Firing Squad: Ranking Europe's Most Under-Pressure Managers
Welcome to our weekly look around Europe's top five leagues to find the bosses who are under the most pressure even at this early stage in the season.
From here on in, we'll be tracking the five managers from England, Italy, Spain, France and Germany who seem most in danger of losing their jobs, whether by fan mutiny, excessive spending without return, poor domestic performance or the board simply changing their mind.
It's a high-pressure job being a football manager, one which could end at any moment.
Here's the latest on which bosses are closest to getting the boot.
5. Francis Gillot, Girondins De Bordeaux, Ligue 1
In 2008-09, Bordeaux were champions of Ligue 1 in France, beating Marseille to the title by three points.
Since then they haven't finished any higher than fifth, which was the case in 2010-11. So it was some surprise that they let then-manager Jean Tigana leave so easily, with the Frenchman resigning from his post at the back end of that campaign.
Francis Gillot was appointed in his place and handed a two-year deal, but it's been a downward slope for Bordeaux under him.
Last season they ended a disappointing seventh, eight points off even a Europa League spot, and their summer business was largely uninspiring. They lost key left-back Benoit Tremoulinas and striker Anthony Modeste, amongst others, and have only managed two signings in return: Veteran centre-back Jeremie Brechet arrived on a free transfer, while Lucas Orban replaces Tremoulinas.
Bordeaux have now started this season with just one win from four matches and lie 15th in the Ligue 1 table.
Gillot needs a turnaround of significant proportions this season to avoid being deemed a failure and arrest Bordeaux's poor slide in recent years.
4. Thomas Schneider, VfB Stuttgart, Bundesliga
In Germany, Stuttgart opted to end the reign of Bruno Labbadia this summer after two-and-a-half years in charge, replacing him with former youth-team coach Thomas Schneider.
Now in charge of the first team, this is the 40-year-old's first senior appointment as a manager, and he will have to quickly prove that he warrants backing in taking the step up.
Stuttgart disappointed last term by finishing 12th place in the Bundesliga, as close to the relegation playoffs as the Champions League playoffs in terms of points. Far better will be expected of the club this season.
Schneider didn't make the best start, losing three straight matches to sit joint-bottom without a point, but his side bounced back in style to record a 6-2 win over Hoffenheim last time out. It was a timely respite for the rookie manager, who will need to guide his team to some consistency to improve on last season.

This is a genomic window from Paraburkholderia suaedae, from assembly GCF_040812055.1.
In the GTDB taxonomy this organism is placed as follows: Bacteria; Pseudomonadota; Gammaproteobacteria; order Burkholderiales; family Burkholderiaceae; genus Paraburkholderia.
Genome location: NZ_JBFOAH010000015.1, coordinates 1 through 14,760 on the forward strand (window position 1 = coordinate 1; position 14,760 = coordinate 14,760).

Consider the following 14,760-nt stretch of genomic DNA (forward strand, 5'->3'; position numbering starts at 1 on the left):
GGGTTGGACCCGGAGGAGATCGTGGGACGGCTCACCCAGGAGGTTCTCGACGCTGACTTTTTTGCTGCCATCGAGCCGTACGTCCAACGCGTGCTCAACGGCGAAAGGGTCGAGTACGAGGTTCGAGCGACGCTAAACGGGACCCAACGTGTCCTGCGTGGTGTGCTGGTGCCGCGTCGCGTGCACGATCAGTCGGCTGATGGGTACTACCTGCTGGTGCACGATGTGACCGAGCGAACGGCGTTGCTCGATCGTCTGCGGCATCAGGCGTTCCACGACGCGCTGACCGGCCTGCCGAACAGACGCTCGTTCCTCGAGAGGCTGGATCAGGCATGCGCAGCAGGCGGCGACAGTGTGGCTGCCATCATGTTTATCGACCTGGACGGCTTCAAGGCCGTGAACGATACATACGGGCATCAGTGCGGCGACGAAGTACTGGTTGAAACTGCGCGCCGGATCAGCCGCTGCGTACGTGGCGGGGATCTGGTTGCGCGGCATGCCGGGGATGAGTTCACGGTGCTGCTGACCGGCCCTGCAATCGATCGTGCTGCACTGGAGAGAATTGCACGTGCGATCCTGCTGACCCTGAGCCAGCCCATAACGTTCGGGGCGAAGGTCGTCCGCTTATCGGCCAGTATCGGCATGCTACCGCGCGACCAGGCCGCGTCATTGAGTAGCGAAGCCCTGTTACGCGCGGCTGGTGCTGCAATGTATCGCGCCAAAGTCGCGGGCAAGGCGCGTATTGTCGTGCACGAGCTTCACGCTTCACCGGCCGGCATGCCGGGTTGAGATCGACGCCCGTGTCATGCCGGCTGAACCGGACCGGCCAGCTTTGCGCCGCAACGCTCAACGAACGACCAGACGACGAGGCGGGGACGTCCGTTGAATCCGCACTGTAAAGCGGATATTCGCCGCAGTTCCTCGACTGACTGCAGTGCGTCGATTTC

3. Davide Ballardini, Genoa, Serie A
Davide Ballardini was appointed manager of Genoa in January of 2013, with the Italian Serie A club in the relegation zone and trailing safety by three points.
He managed to do the job he came in to do, saving the team from the drop as they finished in 17th place, one position and six points above the bottom three who went down. While it was always likely that the team would struggle once again in the new season, Genoa have started with back-to-back defeats and have shipped seven goals already, the highest in the league.
Ballardini may get some leeway on account of his saving the team last term, but he will have to start picking up points sooner rather than later.
2. Unai Emery, Sevilla, La Liga
For years around the middle-to-late part of the last decade, Sevilla were a team who regularly challenged around the top three, four or five positions in La Liga. They never seriously threatened to become league champions, but they were certainly a more-than-solid side with plenty of talent in their ranks.
Back-to-back ninth-placed finishes, however, have firmly established them as little more than an under-performing mid-table team now. And despite many millions of euros coming in through the club doors this summer following the sales of Jesus Navas and Alvaro Negredo, manager Unai Emery has not spent big.
In fact, Sevilla spent around £30 million this summer—but recouped far more than double that in sales, including those of Geoffrey Kondogbia and Gary Medel. In total, sales brought in around £80 million to the Andalucian club.
Emery only came into the position in January and, to give him his due, he did improve the side marginally, from 12th place up to ninth by season's end.
But Sevilla have begun the new season without a win from their three games, including two at home, and the club board have become notoriously trigger-happy with their coaches—Emery is the sixth first-team boss since the turn of the decade.
1. Paolo Di Canio, Sunderland, Premier League
Sunderland changed managers last winter in an attempt to stave off relegation, bringing in Paolo Di Canio in place of Martin O'Neill. The change worked well enough to survive, if little else, with the Black Cats ending 2012-13 season in 17th place.
This summer has seen a total overhaul of Sunderland's playing squad, with 14 new players added to Di Canio's group and nine players departing the first-team scene one way or another.
Having spent close to £25 million in signings and undeniably having put his own stamp on the squad, Di Canio will be expected to move the side much farther up the Premier League table. The start of the new season hasn't gone to plan though, as they lost their only home match and have taken one point from three games overall.
Sunderland's run of home games over the next couple of months features Arsenal, Liverpool, Manchester United, Newcastle United, Manchester City, Chelsea and Tottenham Hotspur—so they're either going to have to come up with some big performances or be strong away from home.
If not, another managerial change might be on the cards come winter.